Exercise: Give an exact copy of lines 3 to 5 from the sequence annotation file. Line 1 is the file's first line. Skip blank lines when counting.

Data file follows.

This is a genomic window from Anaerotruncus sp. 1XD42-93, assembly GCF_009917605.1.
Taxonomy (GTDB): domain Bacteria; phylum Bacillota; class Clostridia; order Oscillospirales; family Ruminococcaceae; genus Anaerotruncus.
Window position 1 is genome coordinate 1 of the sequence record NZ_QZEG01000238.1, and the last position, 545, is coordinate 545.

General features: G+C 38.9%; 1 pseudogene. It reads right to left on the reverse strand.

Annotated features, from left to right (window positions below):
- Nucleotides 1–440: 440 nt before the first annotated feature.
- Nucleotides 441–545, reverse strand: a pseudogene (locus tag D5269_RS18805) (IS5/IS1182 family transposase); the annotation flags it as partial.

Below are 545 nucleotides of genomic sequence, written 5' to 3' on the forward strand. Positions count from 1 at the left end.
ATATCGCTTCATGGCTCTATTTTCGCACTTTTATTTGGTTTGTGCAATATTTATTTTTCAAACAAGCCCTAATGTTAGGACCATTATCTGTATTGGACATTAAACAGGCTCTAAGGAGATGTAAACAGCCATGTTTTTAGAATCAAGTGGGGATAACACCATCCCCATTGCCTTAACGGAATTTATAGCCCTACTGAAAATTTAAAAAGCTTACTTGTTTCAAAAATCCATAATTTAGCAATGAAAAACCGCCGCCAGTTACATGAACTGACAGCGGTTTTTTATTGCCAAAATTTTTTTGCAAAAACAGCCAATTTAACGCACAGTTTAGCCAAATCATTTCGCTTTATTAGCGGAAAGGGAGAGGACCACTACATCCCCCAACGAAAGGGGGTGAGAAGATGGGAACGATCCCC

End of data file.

Window position 1 is genome coordinate 1 of the sequence record NZ_QZEG01000238.1, and the last position, 545, is coordinate 545.

General features: G+C 38.9%; 1 pseudogene. It reads right to left on the reverse strand.

Annotated features, from left to right (window positions below):